In June 1969, Dennis Lloyd Martin walked off to play a prank on his dad and never returned, sparking the largest search effort in the history of Great Smoky Mountains National Park.
On June 13, 1969, William Martin brought his two sons, Douglas and Dennis Martin, and his father, Clyde, on a camping trip. It was Father’s Day weekend, and the family planned to hike through the Great Smoky Mountains National Park.
The hike was a family tradition for the Martins, and the first day went smoothly. Six-year-old Dennis managed to keep up with the more experienced hikers. The Martins met up with family friends on the second day and continued to Spence Field, a highland meadow in the western Smokies popular for its views.
As the adults gazed at the scenic mountain laurel, the boys snuck off to pull a prank on the parents. But it did not go as planned.
During the prank, Dennis vanished into the woods. His family never saw him again. And the child’s disappearance would launch the largest search and rescue effort in the park’s history.
How Dennis Martin Went Missing In The Smoky Mountains
Dennis Martin set off on the hike wearing a red t-shirt. It was the six-year-old’s first overnight camping trip. The youngest in his family, Dennis must have been excited to go on the annual Father’s Day hike in the Smoky Mountains.
But on the second day of the trip, tragedy struck.
On June 14, 1969, the hikers reached Spence Field. After meeting up with another family, Dennis and his brother split off with two other boys to play together. William Martin watched as the children whispered a plan to sneak up on the adults. The boys melted into the forest – though Dennis’s red shirt stood out against the greenery.
Soon, the older boys jumped out, laughing. But Dennis was no longer with them.
As the minutes ticked by, William knew something was wrong. He began calling for Dennis, confident the boy would respond. But there was no answer.
The adults quickly searched the nearby forest, hiking up and down several trails looking for Dennis. William covered miles of trails, frantically calling for Dennis.
Without radios or any way to communicate with the outside world, the Martins came up with a plan. Clyde, Dennis’s grandfather, hiked nine miles to the Cades Cove ranger station for help.
When night fell, a thunderstorm moved in. In a matter of hours, the storm dropped three inches of rain on the Smoky Mountains, washing out trails and leaving behind no evidence of Dennis Martin, whose footprints would have been swept away by the deluge.
Inside The Largest Search Effort In National Park History
At 5 a.m. on June 15, 1969, the search for Dennis Martin commenced. The National Park Service put together a crew of 30. The search party quickly swelled to 240 people, as volunteers poured in.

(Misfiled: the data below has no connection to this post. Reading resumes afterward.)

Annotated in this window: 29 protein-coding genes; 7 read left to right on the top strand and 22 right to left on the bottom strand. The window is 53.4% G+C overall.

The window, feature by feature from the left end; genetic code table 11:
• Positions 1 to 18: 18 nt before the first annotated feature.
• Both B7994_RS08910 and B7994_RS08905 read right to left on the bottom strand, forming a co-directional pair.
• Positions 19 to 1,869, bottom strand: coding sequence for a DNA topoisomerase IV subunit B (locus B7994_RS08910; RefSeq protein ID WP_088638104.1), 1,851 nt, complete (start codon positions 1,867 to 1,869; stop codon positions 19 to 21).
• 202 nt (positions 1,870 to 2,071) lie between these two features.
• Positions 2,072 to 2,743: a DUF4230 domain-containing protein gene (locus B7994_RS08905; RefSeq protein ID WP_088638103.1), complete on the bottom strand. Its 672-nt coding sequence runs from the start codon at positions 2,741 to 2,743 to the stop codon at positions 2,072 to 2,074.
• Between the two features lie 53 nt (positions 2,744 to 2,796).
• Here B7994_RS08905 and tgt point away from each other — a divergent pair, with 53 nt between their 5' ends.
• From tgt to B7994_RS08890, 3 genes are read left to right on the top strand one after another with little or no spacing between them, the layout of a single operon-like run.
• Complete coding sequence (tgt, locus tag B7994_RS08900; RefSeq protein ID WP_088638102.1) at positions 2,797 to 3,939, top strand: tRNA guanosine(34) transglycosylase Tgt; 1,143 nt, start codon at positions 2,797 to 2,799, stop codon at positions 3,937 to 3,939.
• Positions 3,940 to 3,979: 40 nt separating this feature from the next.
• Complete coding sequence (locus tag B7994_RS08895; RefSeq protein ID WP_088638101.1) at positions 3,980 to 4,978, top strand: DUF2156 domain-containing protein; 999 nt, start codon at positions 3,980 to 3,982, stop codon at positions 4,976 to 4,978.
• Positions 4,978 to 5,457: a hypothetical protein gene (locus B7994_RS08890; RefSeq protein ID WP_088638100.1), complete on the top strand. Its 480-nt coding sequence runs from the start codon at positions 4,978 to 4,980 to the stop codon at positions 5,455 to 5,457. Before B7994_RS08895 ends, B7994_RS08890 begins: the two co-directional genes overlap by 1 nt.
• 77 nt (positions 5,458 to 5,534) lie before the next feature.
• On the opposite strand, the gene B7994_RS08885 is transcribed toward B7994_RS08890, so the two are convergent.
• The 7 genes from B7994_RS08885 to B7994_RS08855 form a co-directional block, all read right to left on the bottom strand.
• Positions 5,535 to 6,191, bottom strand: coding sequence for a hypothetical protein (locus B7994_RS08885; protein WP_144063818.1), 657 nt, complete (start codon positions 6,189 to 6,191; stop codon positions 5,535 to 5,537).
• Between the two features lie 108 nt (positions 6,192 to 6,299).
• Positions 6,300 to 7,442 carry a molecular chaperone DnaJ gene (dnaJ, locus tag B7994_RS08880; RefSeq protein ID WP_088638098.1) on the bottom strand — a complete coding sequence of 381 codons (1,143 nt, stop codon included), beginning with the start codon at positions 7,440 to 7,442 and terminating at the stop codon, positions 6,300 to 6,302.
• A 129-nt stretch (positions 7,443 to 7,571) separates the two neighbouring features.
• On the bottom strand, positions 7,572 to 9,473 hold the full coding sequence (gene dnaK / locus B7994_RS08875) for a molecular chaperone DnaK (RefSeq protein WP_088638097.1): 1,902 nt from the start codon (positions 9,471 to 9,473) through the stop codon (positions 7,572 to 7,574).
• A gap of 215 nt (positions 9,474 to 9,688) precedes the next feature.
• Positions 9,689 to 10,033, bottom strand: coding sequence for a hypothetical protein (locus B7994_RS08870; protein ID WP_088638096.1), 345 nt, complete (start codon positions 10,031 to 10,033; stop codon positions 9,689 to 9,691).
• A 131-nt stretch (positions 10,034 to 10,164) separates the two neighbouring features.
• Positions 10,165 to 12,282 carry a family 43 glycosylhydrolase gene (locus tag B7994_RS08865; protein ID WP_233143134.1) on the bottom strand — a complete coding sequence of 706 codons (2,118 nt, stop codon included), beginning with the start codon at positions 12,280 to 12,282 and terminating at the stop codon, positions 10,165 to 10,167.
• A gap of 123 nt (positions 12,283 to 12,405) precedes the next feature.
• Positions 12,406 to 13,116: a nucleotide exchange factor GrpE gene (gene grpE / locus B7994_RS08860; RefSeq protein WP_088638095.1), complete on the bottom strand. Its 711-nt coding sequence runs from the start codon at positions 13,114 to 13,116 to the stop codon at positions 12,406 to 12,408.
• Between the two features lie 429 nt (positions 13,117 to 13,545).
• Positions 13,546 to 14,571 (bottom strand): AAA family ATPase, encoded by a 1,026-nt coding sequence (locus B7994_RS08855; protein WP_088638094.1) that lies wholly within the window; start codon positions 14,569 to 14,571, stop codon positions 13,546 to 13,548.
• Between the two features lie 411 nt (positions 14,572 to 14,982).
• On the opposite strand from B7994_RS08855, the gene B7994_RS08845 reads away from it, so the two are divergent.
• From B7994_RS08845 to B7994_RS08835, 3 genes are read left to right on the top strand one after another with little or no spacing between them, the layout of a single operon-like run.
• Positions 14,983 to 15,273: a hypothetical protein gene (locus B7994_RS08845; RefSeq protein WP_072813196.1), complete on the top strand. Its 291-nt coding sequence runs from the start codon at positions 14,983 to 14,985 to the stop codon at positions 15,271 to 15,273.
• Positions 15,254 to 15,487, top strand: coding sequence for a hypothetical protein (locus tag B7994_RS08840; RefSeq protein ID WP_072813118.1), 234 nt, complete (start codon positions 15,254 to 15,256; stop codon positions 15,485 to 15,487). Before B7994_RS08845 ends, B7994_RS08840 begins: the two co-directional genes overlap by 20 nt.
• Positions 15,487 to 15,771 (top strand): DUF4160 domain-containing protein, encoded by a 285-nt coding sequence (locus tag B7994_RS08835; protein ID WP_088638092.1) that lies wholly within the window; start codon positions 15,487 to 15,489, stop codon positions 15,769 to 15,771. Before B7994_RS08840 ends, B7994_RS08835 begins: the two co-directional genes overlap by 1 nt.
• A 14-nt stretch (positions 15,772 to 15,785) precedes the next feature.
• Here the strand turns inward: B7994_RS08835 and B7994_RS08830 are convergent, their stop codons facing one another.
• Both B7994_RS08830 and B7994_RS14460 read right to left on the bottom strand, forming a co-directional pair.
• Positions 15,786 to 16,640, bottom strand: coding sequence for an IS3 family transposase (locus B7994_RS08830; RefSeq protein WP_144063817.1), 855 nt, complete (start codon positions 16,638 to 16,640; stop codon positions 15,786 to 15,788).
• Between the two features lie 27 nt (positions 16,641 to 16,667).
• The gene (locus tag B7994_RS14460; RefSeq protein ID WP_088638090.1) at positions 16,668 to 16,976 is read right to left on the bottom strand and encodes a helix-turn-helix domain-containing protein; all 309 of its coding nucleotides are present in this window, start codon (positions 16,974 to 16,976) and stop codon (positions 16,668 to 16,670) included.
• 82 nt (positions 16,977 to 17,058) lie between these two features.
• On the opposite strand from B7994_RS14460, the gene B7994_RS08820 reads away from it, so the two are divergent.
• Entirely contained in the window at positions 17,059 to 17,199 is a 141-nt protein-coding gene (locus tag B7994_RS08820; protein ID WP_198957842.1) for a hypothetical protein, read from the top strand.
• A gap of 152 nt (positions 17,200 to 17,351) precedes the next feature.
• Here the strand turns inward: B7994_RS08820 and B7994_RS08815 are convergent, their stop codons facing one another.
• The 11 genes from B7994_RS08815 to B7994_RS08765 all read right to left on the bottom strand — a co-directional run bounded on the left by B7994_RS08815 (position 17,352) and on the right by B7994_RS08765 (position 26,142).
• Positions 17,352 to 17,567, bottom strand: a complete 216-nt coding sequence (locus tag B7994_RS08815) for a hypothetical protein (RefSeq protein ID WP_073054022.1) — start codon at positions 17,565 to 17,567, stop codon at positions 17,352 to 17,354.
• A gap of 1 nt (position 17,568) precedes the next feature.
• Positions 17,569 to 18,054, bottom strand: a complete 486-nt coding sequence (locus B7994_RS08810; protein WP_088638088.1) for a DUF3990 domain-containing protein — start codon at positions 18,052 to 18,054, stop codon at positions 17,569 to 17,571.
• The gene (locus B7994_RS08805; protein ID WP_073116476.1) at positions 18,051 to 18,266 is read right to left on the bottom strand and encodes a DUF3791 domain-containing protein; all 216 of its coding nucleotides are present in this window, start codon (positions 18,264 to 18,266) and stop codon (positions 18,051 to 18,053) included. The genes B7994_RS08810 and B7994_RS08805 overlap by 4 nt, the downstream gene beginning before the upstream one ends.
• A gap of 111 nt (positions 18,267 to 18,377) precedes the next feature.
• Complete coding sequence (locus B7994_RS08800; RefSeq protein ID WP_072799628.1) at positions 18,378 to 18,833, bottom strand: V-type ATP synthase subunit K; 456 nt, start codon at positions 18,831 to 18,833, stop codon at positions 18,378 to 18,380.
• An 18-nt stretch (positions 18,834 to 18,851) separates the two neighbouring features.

The search party soon included park rangers, college students, firefighters, Boy Scouts, police, and 60 Green Berets. Without clear directions or an organizational plan, the searchers crossed the national park looking for evidence.
And the search continued day after day, with no sight of Dennis Martin.
Helicopters and planes took to the air to search a growing patch of the national park. On June 20, Dennis’s 7th birthday, nearly 800 people participated in the search. They included members of the Air National Guard, U.S. Coast Guard, and the National Park Service.
The next day, the search efforts peaked at an astonishing 1,400 searchers.
A week into the search, the National Park Service put together a plan for what to do if they recovered Dennis’s body. And yet over 13,000 hours of searching yielded nothing. Unfortunately, the volunteers may have accidentally destroyed clues about what happened to Dennis Martin.
As the days flew past, it became more and more clear that the boy would not be found alive.
What Happened To Dennis Martin?
The search and rescue effort gradually lost steam with no sight of Dennis Martin. The Martin family offered a reward of $5,000 for information. In response, they received a flood of calls from psychics claiming to know what happened to their son.
More than half a century later, no one knows what happened to Dennis Martin the day he went missing in the Smoky Mountains. The most plausible theories range from abduction to having died of exposure and eaten by a bear or feral pigs in the park.
But some people believe Dennis Martin was the victim of a more vicious attack by cannibalistic feral humans who are said to live undetected in the national park. And the reason nothing was ever found of his body or clothing was because they were hidden far from view in the safety of their colony.
For their part, Martin’s family believes someone may have kidnapped their son. Harold Key was seven miles from Spence Field the day Dennis Martin went missing. That very afternoon, Key heard a “sickening scream.” Then Key spotted an unkempt stranger hurrying through the woods.
Was the event connected with the disappearance?
The six-year-old may have wandered off and found himself lost in the woods. The terrain, marked with steep ravines, may have hidden Martin’s body. Or wildlife might have attacked the child.
Years after Dennis disappeared, a ginseng hunter found a child’s skeleton about three miles downhill from where Dennis went missing. The man waited to report the skeleton since he’d illegally taken ginseng from the national park.
But in 1985, the ginseng hunter contacted a park service ranger. The ranger put together a group of 30 seasoned rescuers. But they could not find the skeleton.
The mystery of Dennis Martin’s disappearance will likely never be solved, despite the massive effort to find the missing boy.
Dennis Martin is only one of the thousands of missing children. Next, read about the disappearance of Etan Patz, the original milk carton kid. Then learn about the disappearance – and reappearance – of Brittany Williams.